After the wedding reception we were pretty beat, but we still enjoyed "Sunday School" in Boccoo Bay for a while before finally hitting the sack.
The crew slept in this morning. When we finally got up we Stacy worked on her story (It's getting close to completion!), Laurie and Linda made potato salad, Jo worked on the computer and made beans and rice, and I worked on the net attachment system and made bread. All the food preparation is because we are expecting visitors. Apparently the after shocks from the wedding celebration will be going on for a week or more, and we expect some of the fisherman to be showing up at some point today.
Frank came by in the fishing boat. The rest of his crew did not make it, but he was up and fishing early. He really loves being on the water. He had a few red snappers for us. We are really eating well.
About 6pm Laurie and Linda went to shore. They met up with our friends and began to ferry them to Ladybug. We had a good night of food, drinks, and lot's of laughing. -DWH
Where's Waldo? Or that should be "Where's Eric?" Our friend Eric Slayback, former Marquipian and current airline pilot, is expected today. He gets to fly very cheaply, but always standby, so we are not sure when he will be arriving. We've sent a couple emails telling him how to find us, but we are not sure if he got the last one telling him that we have moved to Buccoo Bay.
We spent a good part of the day partying with the fisherman.......lot's of food and beer. Around 5 PM Alix gave us a ride over to Pigeon Point Resort. I talked to the security guard and gave him a note for Eric, so if he didn't get our last email and goes there, he will know how to find us.
We found out that the last flight arrives from Trinidad at 9 PM Stacy and I waited on shore until 11:30 but no Eric. Laurie put out the word around town that if anyone sees a tall white guy, they should ask him if he knows Eric Slayback. I'm sure once he gets to town he will have no trouble finding us as half of the people in this small town are looking out for him. -DWH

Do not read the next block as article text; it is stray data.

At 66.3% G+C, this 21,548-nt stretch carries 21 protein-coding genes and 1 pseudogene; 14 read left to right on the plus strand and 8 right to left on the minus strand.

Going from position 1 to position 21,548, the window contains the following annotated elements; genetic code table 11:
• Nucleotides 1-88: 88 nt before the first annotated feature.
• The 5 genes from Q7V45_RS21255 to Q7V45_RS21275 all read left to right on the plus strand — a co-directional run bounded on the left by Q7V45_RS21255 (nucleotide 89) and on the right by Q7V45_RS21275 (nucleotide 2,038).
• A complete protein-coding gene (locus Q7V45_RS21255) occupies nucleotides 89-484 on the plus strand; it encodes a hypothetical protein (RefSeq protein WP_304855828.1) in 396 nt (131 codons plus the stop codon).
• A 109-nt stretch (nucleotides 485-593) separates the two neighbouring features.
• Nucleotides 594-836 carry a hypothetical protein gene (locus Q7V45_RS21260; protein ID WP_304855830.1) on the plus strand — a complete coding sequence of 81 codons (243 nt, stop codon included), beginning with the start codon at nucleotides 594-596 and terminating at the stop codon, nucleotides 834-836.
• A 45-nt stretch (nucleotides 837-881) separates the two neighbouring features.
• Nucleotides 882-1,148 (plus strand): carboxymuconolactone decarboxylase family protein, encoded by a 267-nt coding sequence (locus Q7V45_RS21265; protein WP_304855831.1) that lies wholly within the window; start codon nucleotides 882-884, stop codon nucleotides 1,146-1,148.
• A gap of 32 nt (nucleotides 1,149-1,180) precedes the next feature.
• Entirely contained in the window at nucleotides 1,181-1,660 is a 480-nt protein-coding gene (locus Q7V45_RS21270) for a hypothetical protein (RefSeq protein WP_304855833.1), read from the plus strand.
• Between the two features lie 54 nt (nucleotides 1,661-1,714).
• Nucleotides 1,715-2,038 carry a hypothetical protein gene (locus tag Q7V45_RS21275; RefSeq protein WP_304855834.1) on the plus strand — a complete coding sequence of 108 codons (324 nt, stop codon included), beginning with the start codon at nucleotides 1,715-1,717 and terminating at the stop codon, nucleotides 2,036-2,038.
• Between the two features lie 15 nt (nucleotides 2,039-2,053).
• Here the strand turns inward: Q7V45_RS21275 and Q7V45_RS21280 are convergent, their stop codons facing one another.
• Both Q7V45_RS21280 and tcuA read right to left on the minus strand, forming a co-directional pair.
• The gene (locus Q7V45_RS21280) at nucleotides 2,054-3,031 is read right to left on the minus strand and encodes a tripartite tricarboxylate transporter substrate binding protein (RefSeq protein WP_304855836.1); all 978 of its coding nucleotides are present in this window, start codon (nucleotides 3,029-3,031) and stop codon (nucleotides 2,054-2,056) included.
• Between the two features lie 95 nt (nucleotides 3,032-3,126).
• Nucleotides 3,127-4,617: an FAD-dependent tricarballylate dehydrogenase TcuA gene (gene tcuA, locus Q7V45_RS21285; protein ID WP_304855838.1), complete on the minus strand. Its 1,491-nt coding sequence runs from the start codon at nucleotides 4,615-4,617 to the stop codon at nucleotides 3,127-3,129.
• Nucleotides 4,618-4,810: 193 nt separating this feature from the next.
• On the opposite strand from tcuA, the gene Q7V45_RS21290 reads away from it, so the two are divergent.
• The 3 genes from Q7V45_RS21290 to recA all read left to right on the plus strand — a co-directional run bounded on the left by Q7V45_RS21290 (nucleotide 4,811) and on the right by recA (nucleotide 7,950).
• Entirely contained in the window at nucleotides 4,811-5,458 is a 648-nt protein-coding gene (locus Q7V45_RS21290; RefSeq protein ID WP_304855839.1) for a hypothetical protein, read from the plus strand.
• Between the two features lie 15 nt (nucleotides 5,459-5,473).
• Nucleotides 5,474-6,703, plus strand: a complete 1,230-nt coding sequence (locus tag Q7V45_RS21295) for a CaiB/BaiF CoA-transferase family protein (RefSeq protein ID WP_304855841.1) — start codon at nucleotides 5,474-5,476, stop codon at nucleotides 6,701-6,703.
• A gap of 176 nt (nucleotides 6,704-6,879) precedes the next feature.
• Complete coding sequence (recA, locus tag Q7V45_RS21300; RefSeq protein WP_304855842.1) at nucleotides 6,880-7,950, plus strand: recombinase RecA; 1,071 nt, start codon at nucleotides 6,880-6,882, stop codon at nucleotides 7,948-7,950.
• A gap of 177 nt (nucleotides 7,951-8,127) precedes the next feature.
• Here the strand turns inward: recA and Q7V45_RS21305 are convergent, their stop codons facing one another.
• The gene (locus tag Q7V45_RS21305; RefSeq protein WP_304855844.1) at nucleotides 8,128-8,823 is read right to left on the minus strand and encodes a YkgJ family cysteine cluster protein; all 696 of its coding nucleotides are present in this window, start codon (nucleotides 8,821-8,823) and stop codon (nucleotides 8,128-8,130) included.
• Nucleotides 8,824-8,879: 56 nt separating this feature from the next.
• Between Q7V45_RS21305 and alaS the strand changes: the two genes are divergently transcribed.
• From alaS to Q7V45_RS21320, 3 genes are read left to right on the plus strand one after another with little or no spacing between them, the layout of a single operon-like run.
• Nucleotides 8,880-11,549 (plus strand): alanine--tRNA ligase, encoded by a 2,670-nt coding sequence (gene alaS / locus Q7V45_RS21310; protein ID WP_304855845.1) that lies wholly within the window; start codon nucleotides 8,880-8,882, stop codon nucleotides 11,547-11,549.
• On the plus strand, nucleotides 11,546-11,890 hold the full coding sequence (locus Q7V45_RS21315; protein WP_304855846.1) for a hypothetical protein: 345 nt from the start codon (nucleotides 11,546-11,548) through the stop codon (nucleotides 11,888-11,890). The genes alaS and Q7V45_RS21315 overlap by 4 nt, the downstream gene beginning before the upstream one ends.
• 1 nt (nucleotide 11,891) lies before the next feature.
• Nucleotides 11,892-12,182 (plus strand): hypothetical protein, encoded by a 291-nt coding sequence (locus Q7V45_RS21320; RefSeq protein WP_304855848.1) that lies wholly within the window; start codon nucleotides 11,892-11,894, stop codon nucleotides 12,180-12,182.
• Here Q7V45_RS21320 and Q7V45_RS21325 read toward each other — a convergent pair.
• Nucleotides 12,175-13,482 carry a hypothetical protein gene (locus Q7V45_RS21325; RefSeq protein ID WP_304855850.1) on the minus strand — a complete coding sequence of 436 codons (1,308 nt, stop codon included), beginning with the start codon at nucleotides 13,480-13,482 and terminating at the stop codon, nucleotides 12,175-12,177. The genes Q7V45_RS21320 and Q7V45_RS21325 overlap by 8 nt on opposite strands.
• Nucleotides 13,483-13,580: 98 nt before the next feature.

Stacy started to shore to go running this morning and guess who was on the dock.....Mr. Eric Slayback! He was tired (slept in the Trinidad airport last night) and dressed in work cloths (luggage got left in Miami), but otherwise looked well. It's good to have him aboard. He didn't have all the goodies from my parents, but he did have two spear guns from Kurt and Amy Nelson (Thanks Koit!). They were in a corrugated cardboard box. The airline would not let him check them, but had no problem with him carrying them on. Go figure.
Once Eric was aboard, we put him right to work. First he learned a little about epoxy and fiberglass work on the net attachment project. Then he jumped in and helped wash some dishes. After he had earned his keep for the morning, we let him have a glass of water and a 15 minute nap. Then we made him go snorkeling with me and Stacy. We were hunting for conch. We had no luck on the conch front, but we found a cool cave and lots of nice coral. And even though we didn't find any live conch, we found some discarded shells. I later made one of these into a horn. -DWH
Jo went out with the boys to pull fish traps early this morning. Eric and I got the net reattached. Once they were back, we prepared to go sailing. We had Frank and Melissa, Jose and Leslie, and Joe with us. This made for a total of eleven people on board which is still very comfortable if the weather is nice. We sailed up the coast for a couple hours, then turned back and sailed to Crown Point. At Crown Point we dropped off Stacy and Eric who went to the airport to get Eric's bag (no luck because he didn't have his passport) and then caught a taxi to Murdock's football game. The rest of us sailed back to Buccoo Bay. We hoped to also make it to the football game, but were too slow. Later we had more people stop by, Eric and Stacy rejoined us, and we had a little party. Frank brought his propane cook stove and fired up a pot of fish, while Bulldog and Murdock made dumplings. -DWH